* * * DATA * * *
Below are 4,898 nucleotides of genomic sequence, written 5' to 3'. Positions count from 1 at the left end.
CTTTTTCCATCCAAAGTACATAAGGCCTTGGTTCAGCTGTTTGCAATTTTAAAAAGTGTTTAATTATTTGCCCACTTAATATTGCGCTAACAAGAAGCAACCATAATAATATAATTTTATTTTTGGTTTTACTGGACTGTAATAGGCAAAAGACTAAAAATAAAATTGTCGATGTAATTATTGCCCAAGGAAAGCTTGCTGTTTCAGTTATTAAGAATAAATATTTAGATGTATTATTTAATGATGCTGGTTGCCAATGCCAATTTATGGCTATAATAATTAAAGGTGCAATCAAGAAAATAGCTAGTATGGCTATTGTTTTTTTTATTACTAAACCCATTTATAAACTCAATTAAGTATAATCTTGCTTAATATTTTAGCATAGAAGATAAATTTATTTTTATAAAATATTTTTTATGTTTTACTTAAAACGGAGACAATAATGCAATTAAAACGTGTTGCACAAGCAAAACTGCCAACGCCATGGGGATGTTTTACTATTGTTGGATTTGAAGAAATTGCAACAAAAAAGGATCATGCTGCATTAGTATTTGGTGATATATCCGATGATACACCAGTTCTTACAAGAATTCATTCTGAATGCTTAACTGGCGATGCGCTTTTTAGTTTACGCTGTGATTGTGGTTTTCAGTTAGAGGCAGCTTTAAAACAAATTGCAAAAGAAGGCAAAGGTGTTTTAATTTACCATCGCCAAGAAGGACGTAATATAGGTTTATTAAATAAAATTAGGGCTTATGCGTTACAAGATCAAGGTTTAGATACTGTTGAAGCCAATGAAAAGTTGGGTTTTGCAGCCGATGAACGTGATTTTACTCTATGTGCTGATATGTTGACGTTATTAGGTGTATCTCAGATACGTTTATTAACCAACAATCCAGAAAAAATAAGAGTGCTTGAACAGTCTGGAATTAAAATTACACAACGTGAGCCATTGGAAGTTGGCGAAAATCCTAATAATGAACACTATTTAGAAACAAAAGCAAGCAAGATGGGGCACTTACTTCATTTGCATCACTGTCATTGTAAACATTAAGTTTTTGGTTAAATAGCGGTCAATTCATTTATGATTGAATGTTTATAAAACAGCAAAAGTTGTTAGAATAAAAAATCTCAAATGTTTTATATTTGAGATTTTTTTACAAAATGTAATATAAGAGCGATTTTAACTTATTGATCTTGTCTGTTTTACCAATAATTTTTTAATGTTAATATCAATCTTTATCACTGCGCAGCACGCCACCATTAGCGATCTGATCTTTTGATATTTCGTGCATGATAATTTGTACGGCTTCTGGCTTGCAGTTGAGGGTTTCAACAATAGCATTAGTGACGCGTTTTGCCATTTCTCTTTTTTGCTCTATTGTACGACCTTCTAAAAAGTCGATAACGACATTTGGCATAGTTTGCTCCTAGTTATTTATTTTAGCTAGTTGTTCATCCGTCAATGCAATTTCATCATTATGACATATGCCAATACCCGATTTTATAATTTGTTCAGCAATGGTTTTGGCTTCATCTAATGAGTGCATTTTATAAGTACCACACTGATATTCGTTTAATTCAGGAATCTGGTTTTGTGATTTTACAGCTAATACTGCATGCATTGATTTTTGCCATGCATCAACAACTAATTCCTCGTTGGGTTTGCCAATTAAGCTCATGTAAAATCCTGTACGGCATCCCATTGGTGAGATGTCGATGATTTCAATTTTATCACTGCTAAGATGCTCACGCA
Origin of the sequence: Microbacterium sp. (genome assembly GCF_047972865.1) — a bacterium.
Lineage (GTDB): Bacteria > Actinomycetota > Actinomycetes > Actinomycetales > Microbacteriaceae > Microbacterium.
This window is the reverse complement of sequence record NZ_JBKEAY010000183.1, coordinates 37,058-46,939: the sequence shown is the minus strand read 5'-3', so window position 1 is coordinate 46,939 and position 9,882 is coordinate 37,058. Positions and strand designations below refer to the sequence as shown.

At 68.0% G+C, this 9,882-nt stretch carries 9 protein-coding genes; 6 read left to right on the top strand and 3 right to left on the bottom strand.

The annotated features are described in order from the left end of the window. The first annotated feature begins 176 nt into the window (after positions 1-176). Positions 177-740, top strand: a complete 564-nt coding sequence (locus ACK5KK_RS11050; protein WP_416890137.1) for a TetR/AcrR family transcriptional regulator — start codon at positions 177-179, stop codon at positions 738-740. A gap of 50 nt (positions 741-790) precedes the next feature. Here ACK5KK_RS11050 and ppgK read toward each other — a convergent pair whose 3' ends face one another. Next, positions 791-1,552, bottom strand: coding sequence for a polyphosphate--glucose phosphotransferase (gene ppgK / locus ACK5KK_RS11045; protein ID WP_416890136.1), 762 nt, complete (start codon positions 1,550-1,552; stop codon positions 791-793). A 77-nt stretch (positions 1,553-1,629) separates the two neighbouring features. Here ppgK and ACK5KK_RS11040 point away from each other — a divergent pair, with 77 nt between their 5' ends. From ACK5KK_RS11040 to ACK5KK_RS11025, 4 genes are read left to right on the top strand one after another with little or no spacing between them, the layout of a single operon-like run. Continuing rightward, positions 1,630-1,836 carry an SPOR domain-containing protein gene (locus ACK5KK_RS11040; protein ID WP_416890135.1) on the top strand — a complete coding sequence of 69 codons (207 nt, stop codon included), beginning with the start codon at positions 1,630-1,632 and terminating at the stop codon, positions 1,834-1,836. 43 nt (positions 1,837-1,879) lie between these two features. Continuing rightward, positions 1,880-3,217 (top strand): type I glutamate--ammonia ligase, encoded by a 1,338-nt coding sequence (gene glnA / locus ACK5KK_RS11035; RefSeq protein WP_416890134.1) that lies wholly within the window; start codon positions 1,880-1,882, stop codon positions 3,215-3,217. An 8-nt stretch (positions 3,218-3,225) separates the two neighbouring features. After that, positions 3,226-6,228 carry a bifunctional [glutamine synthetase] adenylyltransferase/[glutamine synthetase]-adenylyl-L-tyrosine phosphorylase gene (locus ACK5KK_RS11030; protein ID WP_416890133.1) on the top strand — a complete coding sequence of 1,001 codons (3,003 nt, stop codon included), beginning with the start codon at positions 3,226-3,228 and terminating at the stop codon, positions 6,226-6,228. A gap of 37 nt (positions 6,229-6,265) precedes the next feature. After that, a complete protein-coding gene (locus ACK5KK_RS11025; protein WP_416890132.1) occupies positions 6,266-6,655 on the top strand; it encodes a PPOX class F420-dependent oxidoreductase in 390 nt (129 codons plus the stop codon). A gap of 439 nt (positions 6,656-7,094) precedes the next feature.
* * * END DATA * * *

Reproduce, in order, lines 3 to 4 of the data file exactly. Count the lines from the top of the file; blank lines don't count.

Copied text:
Origin of the sequence: Microbacterium sp. (genome assembly GCF_047972865.1) — a bacterium.
Lineage (GTDB): Bacteria > Actinomycetota > Actinomycetes > Actinomycetales > Microbacteriaceae > Microbacterium.